The first half of April will witness the first major forays by the United States into the foreign policy arena under President Donald Trump. The summit with Chinese President Xi Jinping is slated for April 6-7 at Trump’s Mar-a-Lago resort in Florida. On April 12, Secretary of State Rex Tillerson will be visiting Moscow.
There is much heartburn already in Washington and in some European capitals that Trump administration is showing preference for big powers and is ‘ignoring old allies’. The lamentation is factually baseless. There have been a string of visits by leaders of allied powers to meet with Trump in the White House – Theresa May, Angela Merkel, Shinzo Abe and so on.
Interestingly, however, Tillerson showed disinterest in attending the NATO foreign ministers meeting in Brussels on April 5-6 and is instructing his deputy Tom Shannon to represent the US, pleading he will be preoccupied with Xi’s visit to Florida. The Reuters reported that NATO offered to re-schedule the Brussels meeting to suit Tillerson’s convenience, but that Washington ‘rebuffed’ the offer.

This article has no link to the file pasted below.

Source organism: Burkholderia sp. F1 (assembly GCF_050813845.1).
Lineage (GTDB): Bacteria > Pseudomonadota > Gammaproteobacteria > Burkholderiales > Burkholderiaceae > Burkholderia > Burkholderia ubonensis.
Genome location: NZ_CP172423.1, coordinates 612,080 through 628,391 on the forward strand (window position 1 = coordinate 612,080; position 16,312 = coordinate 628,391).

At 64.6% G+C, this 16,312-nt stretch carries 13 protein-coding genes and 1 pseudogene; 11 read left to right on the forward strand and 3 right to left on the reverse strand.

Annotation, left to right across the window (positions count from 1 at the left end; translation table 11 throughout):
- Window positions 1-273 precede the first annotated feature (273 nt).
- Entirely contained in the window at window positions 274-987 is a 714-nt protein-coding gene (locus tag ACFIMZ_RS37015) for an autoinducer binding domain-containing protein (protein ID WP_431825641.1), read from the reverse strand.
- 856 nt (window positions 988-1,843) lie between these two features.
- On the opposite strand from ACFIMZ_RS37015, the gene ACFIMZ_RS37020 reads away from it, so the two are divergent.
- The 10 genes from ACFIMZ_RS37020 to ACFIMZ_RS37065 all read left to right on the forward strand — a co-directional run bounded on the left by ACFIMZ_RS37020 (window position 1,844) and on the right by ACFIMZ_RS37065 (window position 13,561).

If so, it is a big statement on the Trump administration’s foreign-policy priorities. Possibly, Washington has decided to subject the alliance to a spell of benign neglect if only to show who calls the shots in the western alliance system. There were some testy exchanges between the US and Germany over Trump’s taunt against the backdrop of German Chancellor Angela Merkel’s recent trip to the White House that “Germany owes vast sums of money to NATO & the United States must be paid more for the powerful, and very expensive, defense it provides to Germany!” German Defense Minister Ursula von Der Leyen, a close associate of Merkel, promptly snapped back at Trump the next day saying, “There is no debt account at NATO.” (See my blog Trump hangs tough on Germany, eases on China.)